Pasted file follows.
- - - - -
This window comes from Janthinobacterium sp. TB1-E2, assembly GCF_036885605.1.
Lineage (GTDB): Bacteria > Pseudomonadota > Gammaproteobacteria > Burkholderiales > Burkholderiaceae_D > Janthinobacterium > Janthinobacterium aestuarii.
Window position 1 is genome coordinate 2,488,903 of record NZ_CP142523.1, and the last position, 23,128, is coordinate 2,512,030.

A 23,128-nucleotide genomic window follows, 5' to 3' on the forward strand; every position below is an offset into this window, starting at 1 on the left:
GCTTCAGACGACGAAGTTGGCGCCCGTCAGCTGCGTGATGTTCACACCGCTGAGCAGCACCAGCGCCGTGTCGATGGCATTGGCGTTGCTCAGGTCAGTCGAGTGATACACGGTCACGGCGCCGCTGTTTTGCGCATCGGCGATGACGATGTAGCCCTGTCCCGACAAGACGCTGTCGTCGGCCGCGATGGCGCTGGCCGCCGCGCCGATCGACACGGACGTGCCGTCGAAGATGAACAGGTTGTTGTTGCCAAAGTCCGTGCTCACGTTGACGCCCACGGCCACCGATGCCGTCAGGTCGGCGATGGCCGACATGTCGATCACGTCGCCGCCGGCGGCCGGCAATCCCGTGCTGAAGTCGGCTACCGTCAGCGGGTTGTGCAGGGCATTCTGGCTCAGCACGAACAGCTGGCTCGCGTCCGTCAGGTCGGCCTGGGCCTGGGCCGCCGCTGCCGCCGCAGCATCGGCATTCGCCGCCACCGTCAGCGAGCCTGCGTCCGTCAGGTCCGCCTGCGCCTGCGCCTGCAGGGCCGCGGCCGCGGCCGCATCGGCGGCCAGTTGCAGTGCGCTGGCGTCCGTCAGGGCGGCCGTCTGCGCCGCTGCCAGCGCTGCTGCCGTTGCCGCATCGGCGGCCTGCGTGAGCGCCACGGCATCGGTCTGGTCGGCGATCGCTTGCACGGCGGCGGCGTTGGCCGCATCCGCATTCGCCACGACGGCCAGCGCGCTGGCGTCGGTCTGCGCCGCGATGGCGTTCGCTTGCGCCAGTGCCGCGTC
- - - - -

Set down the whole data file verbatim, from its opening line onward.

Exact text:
This window comes from Janthinobacterium sp. TB1-E2, assembly GCF_036885605.1.
Lineage (GTDB): Bacteria > Pseudomonadota > Gammaproteobacteria > Burkholderiales > Burkholderiaceae_D > Janthinobacterium > Janthinobacterium aestuarii.
Window position 1 is genome coordinate 2,488,903 of record NZ_CP142523.1, and the last position, 23,128, is coordinate 2,512,030.

A 23,128-nucleotide genomic window follows, 5' to 3' on the forward strand; every position below is an offset into this window, starting at 1 on the left:
GCTTCAGACGACGAAGTTGGCGCCCGTCAGCTGCGTGATGTTCACACCGCTGAGCAGCACCAGCGCCGTGTCGATGGCATTGGCGTTGCTCAGGTCAGTCGAGTGATACACGGTCACGGCGCCGCTGTTTTGCGCATCGGCGATGACGATGTAGCCCTGTCCCGACAAGACGCTGTCGTCGGCCGCGATGGCGCTGGCCGCCGCGCCGATCGACACGGACGTGCCGTCGAAGATGAACAGGTTGTTGTTGCCAAAGTCCGTGCTCACGTTGACGCCCACGGCCACCGATGCCGTCAGGTCGGCGATGGCCGACATGTCGATCACGTCGCCGCCGGCGGCCGGCAATCCCGTGCTGAAGTCGGCTACCGTCAGCGGGTTGTGCAGGGCATTCTGGCTCAGCACGAACAGCTGGCTCGCGTCCGTCAGGTCGGCCTGGGCCTGGGCCGCCGCTGCCGCCGCAGCATCGGCATTCGCCGCCACCGTCAGCGAGCCTGCGTCCGTCAGGTCCGCCTGCGCCTGCGCCTGCAGGGCCGCGGCCGCGGCCGCATCGGCGGCCAGTTGCAGTGCGCTGGCGTCCGTCAGGGCGGCCGTCTGCGCCGCTGCCAGCGCTGCTGCCGTTGCCGCATCGGCGGCCTGCGTGAGCGCCACGGCATCGGTCTGGTCGGCGATCGCTTGCACGGCGGCGGCGTTGGCCGCATCCGCATTCGCCACGACGGCCAGCGCGCTGGCGTCGGTCTGCGCCGCGATGGCGTTCGCTTGCGCCAGTGCCGCGTC